Remind students often of their hard work and how far they’ve come. And, hey, if they need a more physical reminder of how much of a super star they are, check out my shooting star divisibility rules craftivity! In the same vein, this resource encourages students to investigate each rule as they put together the hanging mobile. In addition, it includes a blank set of stars for students who could use the opportunity to write in the rules.

Whatever method you choose to use, just remember to keep that positive learning environment alive. We want our students to swim, not sink, and your words of encouragement are the life jacket they need!

5. Don’t Overwhelm Them!

I know, I’ve said it about a million times already: divisibility can be challenging. There will always be challenges, especially in math, but that’s not necessarily a bad thing–after all, we only grow through challenges.

That being said, there is definitely such a thing as too much of a challenge. Information overload is very real. If you throw every single divisibility rule at your students at once, they’ll short-circuit! Break it up. Set smaller goals. In fact, students will be encouraged each time they reach a new milestone! Allow them to model, practice, and master each divisibility rule before you move on to the next one. It’ll make it easier on you, too, in the long run!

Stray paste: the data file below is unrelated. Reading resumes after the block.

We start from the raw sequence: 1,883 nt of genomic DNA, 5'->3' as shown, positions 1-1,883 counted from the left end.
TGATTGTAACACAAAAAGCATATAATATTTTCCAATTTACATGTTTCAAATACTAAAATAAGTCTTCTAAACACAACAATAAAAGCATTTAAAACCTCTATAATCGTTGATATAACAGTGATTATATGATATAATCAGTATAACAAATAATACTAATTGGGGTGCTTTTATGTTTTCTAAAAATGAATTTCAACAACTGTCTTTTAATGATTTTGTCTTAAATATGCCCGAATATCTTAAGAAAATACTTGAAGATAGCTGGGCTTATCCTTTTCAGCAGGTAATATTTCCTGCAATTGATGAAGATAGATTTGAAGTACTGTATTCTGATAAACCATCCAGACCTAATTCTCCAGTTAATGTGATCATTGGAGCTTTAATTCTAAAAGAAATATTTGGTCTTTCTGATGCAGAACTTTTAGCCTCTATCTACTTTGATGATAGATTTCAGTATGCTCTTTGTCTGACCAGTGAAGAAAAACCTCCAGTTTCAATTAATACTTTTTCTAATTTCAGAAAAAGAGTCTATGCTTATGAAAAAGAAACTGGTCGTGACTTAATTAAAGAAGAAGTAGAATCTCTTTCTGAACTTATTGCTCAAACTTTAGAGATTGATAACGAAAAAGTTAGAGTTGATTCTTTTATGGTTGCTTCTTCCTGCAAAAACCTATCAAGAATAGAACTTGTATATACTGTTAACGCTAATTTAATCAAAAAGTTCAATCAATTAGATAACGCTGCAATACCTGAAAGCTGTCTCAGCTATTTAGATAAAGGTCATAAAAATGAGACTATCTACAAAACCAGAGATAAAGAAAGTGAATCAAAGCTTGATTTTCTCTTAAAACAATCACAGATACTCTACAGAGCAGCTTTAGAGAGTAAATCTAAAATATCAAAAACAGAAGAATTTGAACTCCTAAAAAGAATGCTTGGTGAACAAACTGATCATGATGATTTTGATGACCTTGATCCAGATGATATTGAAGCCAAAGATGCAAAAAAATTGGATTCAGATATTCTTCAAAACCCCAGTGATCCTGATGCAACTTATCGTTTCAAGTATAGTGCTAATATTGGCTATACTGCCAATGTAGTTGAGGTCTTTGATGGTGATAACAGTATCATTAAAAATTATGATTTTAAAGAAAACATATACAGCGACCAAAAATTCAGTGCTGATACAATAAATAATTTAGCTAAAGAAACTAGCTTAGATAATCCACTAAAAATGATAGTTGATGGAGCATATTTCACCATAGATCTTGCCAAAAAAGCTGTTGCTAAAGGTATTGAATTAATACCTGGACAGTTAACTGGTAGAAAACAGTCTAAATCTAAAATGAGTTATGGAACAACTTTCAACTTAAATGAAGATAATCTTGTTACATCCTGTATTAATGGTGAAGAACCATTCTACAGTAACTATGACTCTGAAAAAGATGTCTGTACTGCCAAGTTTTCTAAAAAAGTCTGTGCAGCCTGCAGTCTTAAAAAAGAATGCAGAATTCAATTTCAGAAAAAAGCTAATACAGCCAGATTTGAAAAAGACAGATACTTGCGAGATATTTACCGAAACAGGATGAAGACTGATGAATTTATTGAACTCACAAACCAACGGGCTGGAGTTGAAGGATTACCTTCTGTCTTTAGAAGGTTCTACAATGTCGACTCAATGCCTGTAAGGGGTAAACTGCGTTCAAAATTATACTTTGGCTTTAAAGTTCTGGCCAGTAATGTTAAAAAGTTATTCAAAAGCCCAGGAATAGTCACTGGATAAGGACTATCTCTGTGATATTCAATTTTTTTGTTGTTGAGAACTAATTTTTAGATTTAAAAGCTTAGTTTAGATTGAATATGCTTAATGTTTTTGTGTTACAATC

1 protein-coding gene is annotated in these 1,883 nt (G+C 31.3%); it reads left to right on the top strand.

Of course, there’s a certain sense of accomplishment when finishing the last piece of a puzzle. The closer you get to the finish line, the more of a drive there is to keep going. Take, for example, my divisibility rules hanging mobile. If you focus on putting together only a few pieces of the mobile each day, students will grow more and more excited as they see their mobiles nearing completion. Once they’ve finished piecing together the whole thing, they can look back at their newfound mastery of the rules with a sense of pride!

Remember: divisibility is intimidating, but it doesn’t have to be, for you or your students. With these five tips, I’m positive you’ll turn your kiddos into little divisibility masters in no time! If you have more tips or advice, feel free to add them in the comments below or reach out.

Thanks for reading!